ballistic efficiency

ballistic efficiency

[bə′lis·tik i′fish·ən·sē]
(mechanics)
The ability of a projectile to overcome the resistance of the air; depends chiefly on the weight, diameter, and shape of the projectile.
The external efficiency of a rocket or other jet engine of a missile.
References in periodicals archive ?
If you need reduced-recoil handloads, do it with 140-grain bullets to improve ballistic efficiency and fit chamber throats.
Because of the high density, relatively short lead or lead-alloy bullets offer excellent ballistic efficiency. Such bullets give good accuracy and terminal performance in low-velocity loads.
While ballistic efficiency is hard to dismiss as irrelevant, it's also hard to love.
Overall, bonded designs provide a significant performance advantage over conventional non-bonded lead-core bullets and are available in a wide variety of styles from exposed-lead nose to polymer tipped designs for improved long-range ballistic efficiency. There are probably more types of bonded bullets on the market today than any other.
The short powder column and sharp 35-degree shoulder angle contribute to the WSM's ballistic efficiency and accuracy.
The neck of the 5.56mm NATO case was increased sufficiently to accept a 6.5mm bullet, while case length was shortened slightly to 42mm, just enough to accept projectiles of higher ballistic efficiency than the original length would allow.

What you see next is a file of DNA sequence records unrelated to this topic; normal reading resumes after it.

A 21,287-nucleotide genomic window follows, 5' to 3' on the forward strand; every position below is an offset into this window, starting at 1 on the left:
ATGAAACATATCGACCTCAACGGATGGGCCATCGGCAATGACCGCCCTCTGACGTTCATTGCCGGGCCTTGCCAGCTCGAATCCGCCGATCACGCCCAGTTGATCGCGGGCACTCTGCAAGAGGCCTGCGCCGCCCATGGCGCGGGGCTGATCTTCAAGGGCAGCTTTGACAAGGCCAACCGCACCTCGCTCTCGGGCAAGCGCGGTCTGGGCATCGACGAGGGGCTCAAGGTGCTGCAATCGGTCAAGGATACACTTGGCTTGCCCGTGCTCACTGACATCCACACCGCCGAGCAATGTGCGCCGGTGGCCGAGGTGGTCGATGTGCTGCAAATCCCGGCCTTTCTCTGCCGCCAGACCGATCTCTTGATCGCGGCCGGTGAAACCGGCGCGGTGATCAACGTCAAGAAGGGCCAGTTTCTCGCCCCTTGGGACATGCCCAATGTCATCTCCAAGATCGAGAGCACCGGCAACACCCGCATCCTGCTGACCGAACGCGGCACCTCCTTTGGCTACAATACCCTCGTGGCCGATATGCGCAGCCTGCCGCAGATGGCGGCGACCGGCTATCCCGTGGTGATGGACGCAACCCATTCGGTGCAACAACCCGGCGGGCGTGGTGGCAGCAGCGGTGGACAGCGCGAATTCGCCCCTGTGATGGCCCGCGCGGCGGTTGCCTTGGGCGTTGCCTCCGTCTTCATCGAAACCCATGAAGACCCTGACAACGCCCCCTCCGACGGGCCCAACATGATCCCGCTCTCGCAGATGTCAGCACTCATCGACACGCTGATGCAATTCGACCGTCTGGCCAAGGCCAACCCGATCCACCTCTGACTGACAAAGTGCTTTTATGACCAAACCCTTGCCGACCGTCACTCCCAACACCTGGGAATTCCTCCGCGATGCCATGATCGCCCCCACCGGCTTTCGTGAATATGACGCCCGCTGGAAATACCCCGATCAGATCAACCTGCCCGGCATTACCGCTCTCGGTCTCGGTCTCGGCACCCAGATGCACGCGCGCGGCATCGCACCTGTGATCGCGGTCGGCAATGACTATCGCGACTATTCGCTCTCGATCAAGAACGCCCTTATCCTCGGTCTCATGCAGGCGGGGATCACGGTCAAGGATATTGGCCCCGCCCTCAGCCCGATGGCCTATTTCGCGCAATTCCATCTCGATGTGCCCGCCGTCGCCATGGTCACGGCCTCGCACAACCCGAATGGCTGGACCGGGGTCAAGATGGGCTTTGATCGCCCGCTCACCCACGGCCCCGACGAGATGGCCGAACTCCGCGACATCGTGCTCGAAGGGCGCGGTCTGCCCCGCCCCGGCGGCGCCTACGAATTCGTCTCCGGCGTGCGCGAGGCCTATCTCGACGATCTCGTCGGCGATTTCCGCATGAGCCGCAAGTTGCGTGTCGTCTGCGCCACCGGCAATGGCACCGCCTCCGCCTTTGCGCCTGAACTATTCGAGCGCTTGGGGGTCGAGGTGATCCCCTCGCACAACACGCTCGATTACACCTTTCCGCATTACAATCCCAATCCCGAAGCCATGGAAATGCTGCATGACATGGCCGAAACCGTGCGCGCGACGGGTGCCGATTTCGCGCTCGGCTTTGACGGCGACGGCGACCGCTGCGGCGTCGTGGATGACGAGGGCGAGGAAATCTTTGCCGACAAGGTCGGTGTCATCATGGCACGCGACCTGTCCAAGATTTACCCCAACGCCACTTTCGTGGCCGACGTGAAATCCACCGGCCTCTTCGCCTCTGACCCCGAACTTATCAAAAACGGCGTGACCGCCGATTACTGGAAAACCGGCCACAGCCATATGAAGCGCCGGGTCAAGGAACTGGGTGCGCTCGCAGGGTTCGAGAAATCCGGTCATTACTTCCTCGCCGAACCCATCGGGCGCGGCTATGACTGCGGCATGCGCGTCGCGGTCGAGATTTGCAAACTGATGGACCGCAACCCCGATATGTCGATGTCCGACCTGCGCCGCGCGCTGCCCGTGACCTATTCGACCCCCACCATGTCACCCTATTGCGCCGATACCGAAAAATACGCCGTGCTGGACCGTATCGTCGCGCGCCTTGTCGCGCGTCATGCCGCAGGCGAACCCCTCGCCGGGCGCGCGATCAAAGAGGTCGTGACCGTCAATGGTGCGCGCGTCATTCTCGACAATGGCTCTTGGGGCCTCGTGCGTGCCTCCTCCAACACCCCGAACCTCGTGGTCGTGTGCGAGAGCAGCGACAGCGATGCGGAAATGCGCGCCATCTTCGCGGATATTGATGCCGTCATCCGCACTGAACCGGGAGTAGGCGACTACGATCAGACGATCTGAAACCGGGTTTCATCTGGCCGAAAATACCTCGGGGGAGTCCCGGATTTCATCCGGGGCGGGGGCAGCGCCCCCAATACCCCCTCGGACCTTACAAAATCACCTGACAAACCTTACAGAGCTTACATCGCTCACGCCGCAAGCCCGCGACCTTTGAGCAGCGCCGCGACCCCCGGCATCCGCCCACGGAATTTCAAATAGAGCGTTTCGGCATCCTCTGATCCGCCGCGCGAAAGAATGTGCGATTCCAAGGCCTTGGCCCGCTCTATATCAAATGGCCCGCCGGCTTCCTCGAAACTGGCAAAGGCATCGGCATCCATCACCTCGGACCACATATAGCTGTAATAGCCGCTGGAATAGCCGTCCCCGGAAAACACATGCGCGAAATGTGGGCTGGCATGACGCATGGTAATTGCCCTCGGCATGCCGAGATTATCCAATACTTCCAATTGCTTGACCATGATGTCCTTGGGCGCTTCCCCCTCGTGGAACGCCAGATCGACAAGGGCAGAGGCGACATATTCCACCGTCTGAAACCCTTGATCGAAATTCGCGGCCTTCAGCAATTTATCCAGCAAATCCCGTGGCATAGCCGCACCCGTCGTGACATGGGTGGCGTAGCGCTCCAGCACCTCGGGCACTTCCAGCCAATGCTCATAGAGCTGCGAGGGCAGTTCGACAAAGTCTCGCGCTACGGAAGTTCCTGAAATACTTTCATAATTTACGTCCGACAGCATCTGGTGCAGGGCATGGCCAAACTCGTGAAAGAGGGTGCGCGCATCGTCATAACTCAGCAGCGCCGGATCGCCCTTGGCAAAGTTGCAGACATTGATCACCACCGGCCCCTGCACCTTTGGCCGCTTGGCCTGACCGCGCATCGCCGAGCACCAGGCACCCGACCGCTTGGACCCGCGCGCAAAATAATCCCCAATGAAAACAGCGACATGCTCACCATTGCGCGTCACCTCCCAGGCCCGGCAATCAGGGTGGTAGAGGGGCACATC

They placed their emphasis on: A) superior accuracy, B) downrange ballistic efficiency for retained energy and a flat trajectory, C) positive controlled expansion on target, and D) a lasting finish that retains a fresh visual appearance even after long storage.
"Increasing diameter, weight and ballistic efficiency beyond what is possible from the .22 centerfires brings us to 6mm and up, with a maximum bullet weight of around 130 grains.
To achieve a flat trajectory, and thereby improve long range capability, requires a higher degree of ballistic efficiency than can be provided by the 6x45mm.
Yet another was great ballistic efficiency. In the early '70's I first became aware of a new Hornady bullet, the 7mm 162-grain BTHP.
This probably made sense commercially--the 6-inch satisfied those who wanted (almost) maximum ballistic efficiency and a superior sight radius; the 4-inch remained for those who wanted something a bit more "packable." But the 5-inch--a wonderful compromise--seemed to have an extra magnitude of coolness, particularly in S&W's Model 27 and Colt's Official Police.
This significantly increases ballistic efficiency without reducing accuracy potential.
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